Where can I find information (at least examples) about factorization of prime ideals in biquadratic extensions of $\mathbb{Q}$. Right now I have no idea how, for example, find factorization of $(2)$ in $\mathbb{Q}(\sqrt{2}, \sqrt{3})$. Another thing that I'd like to know is what are examples of factorization for all six possible combinations of $e$, $f$, $r$?

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(2) = P^4, (3) = Q^2, A/Q=GF(9), (5) = RS, A/R=A/S=GF(25), (23) splits completely. I think that is about all. – Jack Schmidt Nov 14 '11 at 16:39
You will never get totally inert primes in a biquadratic extension. The reason is a bit more advanced than what your course probably has covered up to this point. It comes from the fact that the Galois group of the residue class extension $GF(q^f)/GF(q)$ can be realized as a quotient group $H/K$ of two subgroups $H,K$ of the Galois group $G$ of the number field extension $G=Gal(L/K)$. We know that the Galois group of that extension of finite fields is cyclic of degree $f$, so for that value of $f$ to occur we need $H/K\simeq C_f$. Look up decomposition and inertia groups for more information. – Jyrki Lahtonen Nov 14 '11 at 18:37
@Jyrki: Dear Jyrki (and Alex), If one knows the splitting rule for primes in a quadratic extension and its relationship to quadratic reciprocity, one can deduce the splitting rule for primes in a biquadratic extension directly (without having to think about decomposition groups): the fact that the product of two elements with Jacobi symbol $-1$ has Jacobi symbol $1$ implies that if a prime is inert in two of the three quadratic exts. making up the biquadratic extension, then it must split in the third. Regards, – Matt E Nov 14 '11 at 20:54
Thanks @MattE ! Arturo also covered this in his answer. Yours truly, OTOH, seem to have grabbed a finetuning sledgehammer :-( – Jyrki Lahtonen Nov 14 '11 at 21:07
@Jyrki: Dear Jyrki, In your defense, this situation is commonly used as an example of how cyclicity of the decomposition group can be used to deduce arithmetic information, and it is a very nice sledgehammer! Best wishes, – Matt E Nov 14 '11 at 21:14

Daniel Marcus's Number Fields has a lot of information on biquadratic extensions in the exercises.

Exercise 2.42 (pages 51 and 52), in five parts, determines the ring of integers of $\mathbb{Q}[\sqrt{m},\sqrt{n}]$ for $m$ and $n$ distinct squarefree integers different from $1$.

Exercise 4.6 (page 116) discusses the factorization of a prime in such a biquadratic field in terms of the factorization in each of the three quadratic subextensions.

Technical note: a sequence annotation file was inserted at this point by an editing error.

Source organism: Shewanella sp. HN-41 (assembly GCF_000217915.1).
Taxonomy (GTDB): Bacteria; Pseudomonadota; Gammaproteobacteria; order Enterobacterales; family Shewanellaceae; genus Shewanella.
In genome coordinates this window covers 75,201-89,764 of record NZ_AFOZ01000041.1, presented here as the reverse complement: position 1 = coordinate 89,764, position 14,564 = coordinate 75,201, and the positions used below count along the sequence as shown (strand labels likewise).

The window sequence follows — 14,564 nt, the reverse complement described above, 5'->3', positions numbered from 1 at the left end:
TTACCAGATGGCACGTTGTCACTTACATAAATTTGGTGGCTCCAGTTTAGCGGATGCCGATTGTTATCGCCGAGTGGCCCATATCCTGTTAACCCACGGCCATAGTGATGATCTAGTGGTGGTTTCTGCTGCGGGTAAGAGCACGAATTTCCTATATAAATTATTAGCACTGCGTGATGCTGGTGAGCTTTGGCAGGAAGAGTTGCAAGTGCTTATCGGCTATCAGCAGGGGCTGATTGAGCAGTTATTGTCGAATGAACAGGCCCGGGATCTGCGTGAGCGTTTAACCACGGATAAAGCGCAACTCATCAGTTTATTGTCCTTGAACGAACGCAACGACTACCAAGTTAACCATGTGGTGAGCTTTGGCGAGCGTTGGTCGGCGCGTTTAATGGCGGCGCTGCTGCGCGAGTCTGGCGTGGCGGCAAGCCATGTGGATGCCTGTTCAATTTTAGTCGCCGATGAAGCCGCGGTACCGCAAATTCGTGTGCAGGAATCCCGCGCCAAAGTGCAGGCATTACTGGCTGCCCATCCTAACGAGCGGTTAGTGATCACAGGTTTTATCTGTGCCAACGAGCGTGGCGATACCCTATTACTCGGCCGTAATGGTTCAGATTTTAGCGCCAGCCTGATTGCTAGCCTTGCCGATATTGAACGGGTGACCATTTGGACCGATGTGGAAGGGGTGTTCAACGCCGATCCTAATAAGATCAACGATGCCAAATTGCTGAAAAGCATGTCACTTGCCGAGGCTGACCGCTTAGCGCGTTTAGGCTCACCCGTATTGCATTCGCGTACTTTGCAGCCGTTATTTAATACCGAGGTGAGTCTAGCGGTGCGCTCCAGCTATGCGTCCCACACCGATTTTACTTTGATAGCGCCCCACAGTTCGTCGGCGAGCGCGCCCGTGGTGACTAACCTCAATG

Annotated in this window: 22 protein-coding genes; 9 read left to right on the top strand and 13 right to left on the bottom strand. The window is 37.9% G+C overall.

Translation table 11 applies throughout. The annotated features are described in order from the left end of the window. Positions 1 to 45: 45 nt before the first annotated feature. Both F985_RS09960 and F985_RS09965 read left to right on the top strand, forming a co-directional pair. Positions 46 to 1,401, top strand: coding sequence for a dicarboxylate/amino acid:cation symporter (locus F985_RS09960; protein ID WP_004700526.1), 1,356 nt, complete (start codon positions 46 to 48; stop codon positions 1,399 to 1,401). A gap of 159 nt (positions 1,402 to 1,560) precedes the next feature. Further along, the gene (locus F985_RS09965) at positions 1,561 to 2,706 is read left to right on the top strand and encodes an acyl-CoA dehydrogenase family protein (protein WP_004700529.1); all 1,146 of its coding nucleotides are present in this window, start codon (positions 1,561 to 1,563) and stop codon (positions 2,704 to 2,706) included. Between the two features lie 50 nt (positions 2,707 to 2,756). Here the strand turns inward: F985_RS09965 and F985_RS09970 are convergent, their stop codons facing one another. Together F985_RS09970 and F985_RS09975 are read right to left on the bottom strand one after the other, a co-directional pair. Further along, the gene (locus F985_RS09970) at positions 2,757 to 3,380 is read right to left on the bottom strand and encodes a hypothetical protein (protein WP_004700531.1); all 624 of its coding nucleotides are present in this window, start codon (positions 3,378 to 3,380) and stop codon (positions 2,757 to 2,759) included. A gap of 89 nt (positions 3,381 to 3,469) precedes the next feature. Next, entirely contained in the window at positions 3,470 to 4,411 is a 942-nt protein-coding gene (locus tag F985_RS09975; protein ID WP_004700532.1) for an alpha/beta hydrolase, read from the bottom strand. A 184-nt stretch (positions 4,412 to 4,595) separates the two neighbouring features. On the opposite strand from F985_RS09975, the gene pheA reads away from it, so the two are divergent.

So, if you want the solution (as opposed to just references)...

For quadratic number fields, $\mathbb{Q}(\sqrt{m})$ with $m$ square free, and $p$ a prime, we have that:

1. If $p|m$, then $p$ ramifies.

2. If $m$ is odd, then $2$ ramifies if $m\equiv 3\pmod{4}$, splits if $m\equiv 1\pmod{8}$, and is inert if $m\equiv 5\pmod{8}$.

3. If $p$ is odd, and $p$ does not divide $m$, then $p$ splits if $m$ is a quadratic residue modulo $p$, and inert if $m$ is a quadratic nonresidue modulo $p$.

(Theorem 25 in Marcus, page 74).

Looking at the biquadratic extension $K=\mathbb{Q}(\sqrt{m},\sqrt{n})$, with $m$ and $n$ squarefree, the exercise suggests looking at the three quadratic subextensions, which are given by $\mathbb{Q}(\sqrt{m})$, $\mathbb{Q}(\sqrt{n})$, and $\mathbb{Q}(\sqrt{k})$, with $k=mn/\gcd(m,n)^2$. Let $p$ be a rational prime.

If $p$ is ramified in each of the quadratic subfields, then $p$ is completely ramified in $K$ and conversely: if $p$ is completely ramified in $K$, then multiplicativity of the ramification index ensures it is ramified in each quadratic subextension. Conversely, if it is not completely ramified in $K$, then the Inertia group for a prime lying over $p$ is not the whole Galois group, so $p$ does not ramify in the fixed field, which is necessarily one of the quadratic subextensions.

For $p=2$, this occurs precisely when two of $m,n,k$ are even, and the third is congruent to $3$ modulo $4$ (we cannot have all three even; if at least one of them is even, then exactly two of them are; and if all three were odd, we would need $m$, $n$, and $k$ to all be congruent to $3$ modulo $4$, which is impossible because $k\equiv k\gcd(m,n)^2 \equiv mn\equiv 1\pmod{4}$ if $m\equiv n\equiv 3\pmod{4}$); for $p$ odd, this is impossible since it requires that $p$ divide each of $m$, $n$, and $k$, but if $p$ divides $m$ and $n$, then it does not divide $k = mn/\gcd(m,n)^2$. So the only prime that can ramify completely is $p=2$, and only if exactly two of $m$, $n$, and $k$ are even and the third is congruent to $3$ modulo $4$.